Could the fabled lost city of Atlantis have been located? Using satellite photography, ground-penetrating radar and underwater technology, a team of experts (led by University of Hartford professor and archaeologist Richard Freund) has been surveying marshlands in Spain to look for proof of the ancient city. If the team can match geological formations to Platos descriptions and date artifacts back to the time of Atlantis, we may be closer to solving one of the world's greatest mysteries.
A new National Geographic Channel documentary, Finding Atlantis, which will be broadcast nationally on Sunday, March 13, at 9 p.m. ET/PT, follows a team of American, Canadian, and Spanish scientists as they employ satellite space photography, ground penetrating radar, underwater archaeology, and historical sleuthing in an effort to find a lost civilization.
When a space satellite photograph identified what looked like a submerged city in the midst of one of the largest swamps in Europe, the Doña Ana Park in southern Spain, Freund was contacted to see if he could assemble his team to apply their cutting-edge technology (electrical resistivity tomography, which is a virtual MRI for the ground, ground penetrating radar, and digital mapping that quickly and efficiently maps the subsurface of a site and provides instantaneous results for excavators to follow) to this project. In 2009 and 2010, they worked with Spanish archaeologists and geologists to explore the remains of an ancient city that goes back some 4,000 years.
However, the ultimate solution to what happened to Atlantis was not resolved in the south of Spain but in Freunds discovery of a series of mysterious memorial cities built in the image of Atlantis in central Spain. Following Freund and his team, headed by geophysicist Paul Bauman from WorleyParsons in Calgary, Canada and geographer Philip Reeder from the University of South Florida, the documentary tracks the search for one of the great cultural icons of all time: Atlantis.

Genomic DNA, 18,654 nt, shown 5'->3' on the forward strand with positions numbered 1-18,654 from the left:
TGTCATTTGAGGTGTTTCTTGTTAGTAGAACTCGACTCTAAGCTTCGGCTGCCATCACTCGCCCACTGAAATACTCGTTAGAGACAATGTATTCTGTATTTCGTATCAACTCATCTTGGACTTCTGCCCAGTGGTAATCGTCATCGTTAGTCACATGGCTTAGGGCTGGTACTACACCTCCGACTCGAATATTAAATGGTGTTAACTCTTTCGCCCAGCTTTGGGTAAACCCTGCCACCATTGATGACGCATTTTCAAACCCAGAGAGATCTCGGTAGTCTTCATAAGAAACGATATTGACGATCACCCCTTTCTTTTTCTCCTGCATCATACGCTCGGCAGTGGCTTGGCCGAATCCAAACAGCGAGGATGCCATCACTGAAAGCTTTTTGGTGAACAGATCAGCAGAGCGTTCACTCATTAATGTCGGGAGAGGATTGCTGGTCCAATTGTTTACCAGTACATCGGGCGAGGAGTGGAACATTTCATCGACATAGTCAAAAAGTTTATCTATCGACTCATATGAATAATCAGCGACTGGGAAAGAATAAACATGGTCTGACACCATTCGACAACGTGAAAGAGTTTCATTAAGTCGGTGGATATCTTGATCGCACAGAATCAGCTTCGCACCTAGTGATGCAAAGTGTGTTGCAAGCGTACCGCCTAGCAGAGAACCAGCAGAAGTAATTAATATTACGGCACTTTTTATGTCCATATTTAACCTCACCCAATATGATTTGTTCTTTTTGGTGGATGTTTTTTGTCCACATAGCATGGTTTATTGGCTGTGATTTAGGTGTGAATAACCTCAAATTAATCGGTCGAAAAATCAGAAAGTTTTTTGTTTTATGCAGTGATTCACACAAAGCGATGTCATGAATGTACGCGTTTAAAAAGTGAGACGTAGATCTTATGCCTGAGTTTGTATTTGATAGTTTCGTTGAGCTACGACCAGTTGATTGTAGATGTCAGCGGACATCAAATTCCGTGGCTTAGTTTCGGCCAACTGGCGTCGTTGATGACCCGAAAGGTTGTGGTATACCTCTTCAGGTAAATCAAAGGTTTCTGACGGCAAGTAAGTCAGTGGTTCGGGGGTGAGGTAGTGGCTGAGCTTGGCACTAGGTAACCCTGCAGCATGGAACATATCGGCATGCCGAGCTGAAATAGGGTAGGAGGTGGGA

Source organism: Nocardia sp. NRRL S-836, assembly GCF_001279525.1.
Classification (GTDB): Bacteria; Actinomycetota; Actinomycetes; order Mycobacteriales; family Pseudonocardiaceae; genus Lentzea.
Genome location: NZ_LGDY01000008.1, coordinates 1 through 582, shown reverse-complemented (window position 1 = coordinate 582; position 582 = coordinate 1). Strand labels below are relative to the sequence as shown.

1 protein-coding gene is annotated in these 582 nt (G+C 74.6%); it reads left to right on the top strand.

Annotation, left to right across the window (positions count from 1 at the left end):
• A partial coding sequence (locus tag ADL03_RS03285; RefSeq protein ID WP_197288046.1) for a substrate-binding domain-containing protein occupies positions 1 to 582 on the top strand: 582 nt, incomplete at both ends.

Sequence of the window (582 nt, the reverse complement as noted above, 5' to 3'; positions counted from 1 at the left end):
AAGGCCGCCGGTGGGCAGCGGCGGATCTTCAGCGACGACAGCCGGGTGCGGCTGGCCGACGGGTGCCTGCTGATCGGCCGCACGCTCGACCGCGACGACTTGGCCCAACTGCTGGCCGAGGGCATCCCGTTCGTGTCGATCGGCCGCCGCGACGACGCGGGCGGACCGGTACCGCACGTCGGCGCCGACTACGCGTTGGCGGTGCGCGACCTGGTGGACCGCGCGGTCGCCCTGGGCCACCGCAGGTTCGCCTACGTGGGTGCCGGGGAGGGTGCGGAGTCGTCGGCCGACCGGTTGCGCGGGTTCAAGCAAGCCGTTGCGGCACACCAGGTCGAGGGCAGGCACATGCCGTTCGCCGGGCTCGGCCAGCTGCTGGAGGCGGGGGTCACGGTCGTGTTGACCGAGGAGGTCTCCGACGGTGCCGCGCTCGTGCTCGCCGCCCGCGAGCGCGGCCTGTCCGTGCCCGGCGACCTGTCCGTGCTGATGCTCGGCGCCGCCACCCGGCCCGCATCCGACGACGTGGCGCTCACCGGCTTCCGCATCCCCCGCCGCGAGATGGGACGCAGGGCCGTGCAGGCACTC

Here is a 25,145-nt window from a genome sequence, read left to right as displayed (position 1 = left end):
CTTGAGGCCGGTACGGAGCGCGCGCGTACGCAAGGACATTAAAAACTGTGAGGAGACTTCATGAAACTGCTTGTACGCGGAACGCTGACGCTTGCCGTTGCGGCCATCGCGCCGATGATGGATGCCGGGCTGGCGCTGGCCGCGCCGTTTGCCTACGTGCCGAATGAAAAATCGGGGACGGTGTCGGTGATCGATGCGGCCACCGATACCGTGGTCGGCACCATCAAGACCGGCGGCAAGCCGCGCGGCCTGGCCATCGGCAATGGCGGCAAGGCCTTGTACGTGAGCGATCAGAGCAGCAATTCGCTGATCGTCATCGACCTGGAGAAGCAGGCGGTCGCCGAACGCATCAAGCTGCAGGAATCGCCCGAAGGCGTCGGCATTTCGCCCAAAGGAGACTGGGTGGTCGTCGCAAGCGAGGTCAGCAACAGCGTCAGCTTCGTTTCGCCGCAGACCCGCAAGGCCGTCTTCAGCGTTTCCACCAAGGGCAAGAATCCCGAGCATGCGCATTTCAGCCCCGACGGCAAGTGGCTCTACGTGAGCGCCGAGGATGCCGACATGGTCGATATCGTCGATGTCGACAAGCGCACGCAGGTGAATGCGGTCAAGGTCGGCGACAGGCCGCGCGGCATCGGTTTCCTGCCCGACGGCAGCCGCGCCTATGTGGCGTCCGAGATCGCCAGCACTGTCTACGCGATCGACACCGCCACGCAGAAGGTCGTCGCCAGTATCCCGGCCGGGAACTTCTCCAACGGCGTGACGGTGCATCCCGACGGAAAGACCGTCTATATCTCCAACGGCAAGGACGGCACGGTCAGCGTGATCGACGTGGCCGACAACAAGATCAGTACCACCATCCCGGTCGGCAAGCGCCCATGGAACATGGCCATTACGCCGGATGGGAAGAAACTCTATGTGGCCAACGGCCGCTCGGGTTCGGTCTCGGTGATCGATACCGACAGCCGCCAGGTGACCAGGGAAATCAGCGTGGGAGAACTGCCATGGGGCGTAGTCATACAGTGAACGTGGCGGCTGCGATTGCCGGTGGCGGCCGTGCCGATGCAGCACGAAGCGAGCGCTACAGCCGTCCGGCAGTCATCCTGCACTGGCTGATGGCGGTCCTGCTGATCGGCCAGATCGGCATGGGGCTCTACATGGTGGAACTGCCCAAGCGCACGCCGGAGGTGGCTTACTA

The lost city of Atlantis is one of the worlds most famous mysteries. According to Plato who wrote about it almost 2,600 years ago, Atlantis was an island situated in front of the straits which are by you called the Pillars of Hercules (The Straits of Gibraltar were known as the Pillars of Hercules in antiquity.), Using Platos detailed account of the mysterious city as a map, Finding Atlantis searches the Mediterranean and Atlantic for the best possible location for Atlantis.
The film journeys to Turkey and the Greek islands of Crete and Santorini before heading to southern Spain, beyond the Pillars of Hercules. Plato says that Atlantis once faced a city called Gadara, which is the ancient name for modern Cadiz. Here, catamarans and dive boats take the viewer deep into the ocean off the coast of Spain, as a crack team of marine archaeologists and geologists employ sonar and scuba in search of sub-surface man-made structures dating back to the Bronze Age.
And in the vast mudflats of the Guadalquivir river delta, scientists examine strange geometric shadows of what look to be the remains of a ringed city. Here, geophysicists and archaeologists employ the most advanced imaging technologies in the world to determine whether or not an ancient cataclysm suddenly buried a thriving civilization under meters and meters of ocean and mud.
Finally, Finding Atlantis presents the viewer with what is quite possibly the most intriguing piece of archaeology ever associated with Atlantis. Recently discovered 2,800-year-old ruins display an image carved in stone of what looks to be an Atlantean warrior guarding the entrance to the lost, multi-ringed city!
Provided by University of Hartford